SCOTT PHILLIPS, BESTSELLING AUTHOR OF "THE ICE HARVEST" LATER MADE INTO A MOVIE STARRING JOHN CUSAK SAYS, "...a decent man at the end of his rope...Armacost's writing is wonderfully funny and sad, and I will be reading whatever he writes from now on."
The Poor Man's Guide to Suicide" is a powerful, slashing, terrifying, hilarious, explosive, sarcastic, misanthropic and lyrical black comedy about losing your will to live-and possibly getting it back. Wesley Weimer, a twice-divorced prison guard and failed father of two, realizes his life has grown lifeless. Child support payments suck him dry and he'll never finish that degree. Most of his free time is spent tending to his crippled mother or else writhing through painful visits with his children. So with Christmas right around the corner, Wesley persuades a prisoner to strangle him for ten thousand dollars-this way, at least his kids can cash in on the life insurance. The only problem is, he doesn't have ten thousand dollars...
"Funny and well-conceived."Dan Fante, author of "Chump Change" and "Mooch."
"Armacost's fictional depiction of depression has an alarmingly real feel."Library Journal, Douglas Lord, "Books for Dudes."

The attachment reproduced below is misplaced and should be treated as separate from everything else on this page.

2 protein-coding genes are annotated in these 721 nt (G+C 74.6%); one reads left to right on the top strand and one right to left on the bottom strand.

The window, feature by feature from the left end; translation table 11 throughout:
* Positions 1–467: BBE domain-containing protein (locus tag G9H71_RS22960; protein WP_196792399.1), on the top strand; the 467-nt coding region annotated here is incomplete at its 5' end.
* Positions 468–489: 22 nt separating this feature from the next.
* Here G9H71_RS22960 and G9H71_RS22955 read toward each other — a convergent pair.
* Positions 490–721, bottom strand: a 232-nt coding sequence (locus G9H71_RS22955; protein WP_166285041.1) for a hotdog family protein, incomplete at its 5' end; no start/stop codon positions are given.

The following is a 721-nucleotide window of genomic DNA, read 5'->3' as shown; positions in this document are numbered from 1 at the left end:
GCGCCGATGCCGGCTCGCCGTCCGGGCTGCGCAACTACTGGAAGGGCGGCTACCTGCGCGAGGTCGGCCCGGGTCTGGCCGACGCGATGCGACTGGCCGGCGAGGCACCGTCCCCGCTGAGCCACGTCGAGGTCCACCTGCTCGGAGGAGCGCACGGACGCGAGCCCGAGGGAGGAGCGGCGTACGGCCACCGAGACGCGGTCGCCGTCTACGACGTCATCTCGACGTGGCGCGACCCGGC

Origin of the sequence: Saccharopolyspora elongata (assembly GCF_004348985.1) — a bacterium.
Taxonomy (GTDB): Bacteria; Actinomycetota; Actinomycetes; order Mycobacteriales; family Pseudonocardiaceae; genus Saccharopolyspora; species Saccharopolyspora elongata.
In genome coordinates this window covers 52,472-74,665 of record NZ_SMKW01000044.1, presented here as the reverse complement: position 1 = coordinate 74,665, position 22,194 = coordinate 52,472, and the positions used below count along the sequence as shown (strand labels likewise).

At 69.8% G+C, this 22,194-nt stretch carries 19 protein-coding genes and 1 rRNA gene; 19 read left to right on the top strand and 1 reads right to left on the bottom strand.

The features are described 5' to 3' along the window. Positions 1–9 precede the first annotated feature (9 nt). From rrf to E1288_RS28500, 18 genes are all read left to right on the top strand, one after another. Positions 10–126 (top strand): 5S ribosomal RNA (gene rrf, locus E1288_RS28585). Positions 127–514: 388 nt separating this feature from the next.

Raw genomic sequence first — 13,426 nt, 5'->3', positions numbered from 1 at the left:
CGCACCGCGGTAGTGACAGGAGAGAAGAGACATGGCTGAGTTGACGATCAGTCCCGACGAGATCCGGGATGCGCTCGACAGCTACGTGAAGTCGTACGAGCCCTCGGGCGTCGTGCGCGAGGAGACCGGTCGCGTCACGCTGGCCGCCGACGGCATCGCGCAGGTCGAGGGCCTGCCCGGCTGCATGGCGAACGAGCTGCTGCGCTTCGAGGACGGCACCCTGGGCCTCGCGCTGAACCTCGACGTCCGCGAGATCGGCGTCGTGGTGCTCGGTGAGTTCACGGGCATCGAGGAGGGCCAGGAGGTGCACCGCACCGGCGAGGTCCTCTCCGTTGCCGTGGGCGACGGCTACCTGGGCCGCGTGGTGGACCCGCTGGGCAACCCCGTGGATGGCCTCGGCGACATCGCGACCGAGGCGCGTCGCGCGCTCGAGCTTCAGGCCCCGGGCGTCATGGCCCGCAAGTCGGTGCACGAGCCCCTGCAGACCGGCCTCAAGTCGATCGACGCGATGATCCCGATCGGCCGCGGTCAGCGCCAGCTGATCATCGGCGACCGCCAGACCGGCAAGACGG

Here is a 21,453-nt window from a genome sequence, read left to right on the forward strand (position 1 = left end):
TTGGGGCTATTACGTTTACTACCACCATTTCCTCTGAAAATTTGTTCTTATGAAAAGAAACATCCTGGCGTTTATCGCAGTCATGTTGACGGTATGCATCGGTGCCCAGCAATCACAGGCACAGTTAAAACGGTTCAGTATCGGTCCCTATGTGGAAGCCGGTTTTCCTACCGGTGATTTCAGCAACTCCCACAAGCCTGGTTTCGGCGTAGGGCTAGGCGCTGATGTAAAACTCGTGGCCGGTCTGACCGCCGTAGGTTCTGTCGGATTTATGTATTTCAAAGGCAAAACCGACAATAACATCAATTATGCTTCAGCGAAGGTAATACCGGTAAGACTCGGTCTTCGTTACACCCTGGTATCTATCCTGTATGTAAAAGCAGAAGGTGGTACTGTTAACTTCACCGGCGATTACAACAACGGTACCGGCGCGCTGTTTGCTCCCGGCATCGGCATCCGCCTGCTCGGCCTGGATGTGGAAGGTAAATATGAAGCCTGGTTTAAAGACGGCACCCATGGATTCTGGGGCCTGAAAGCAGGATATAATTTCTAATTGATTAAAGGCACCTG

"...wry humor and a surprising degree of wisdom...seems lifted right off the pages of [a Woody] Allen script...“Kirkus Reviews."
"...true grit at its best...a powerful read that will satisfy any who like dark, gritty noir writing..."D. Donovan, eBook Reviewer, "MidWest Book Review."
"...delves into the male psyche...feelings of failure and hopelessness...despair and utter lack of hope rang true..."“Opinionated Reviewer."
Most Helpful Customer Reviews
Wow. Holy...what?? What did I just read??? Every line crackles in this dark, dark, amazingly sad, amazingly funny, amazingly touching novel about a prison guard who loses his kids to divorce and decides to have a prisoner croak him so the kids can get some loot from the life insurance after he throws a shoe. WARNING: strong language. Strong EVERYTHING. Yet, a PERFECT read for those with thick skin but a big heart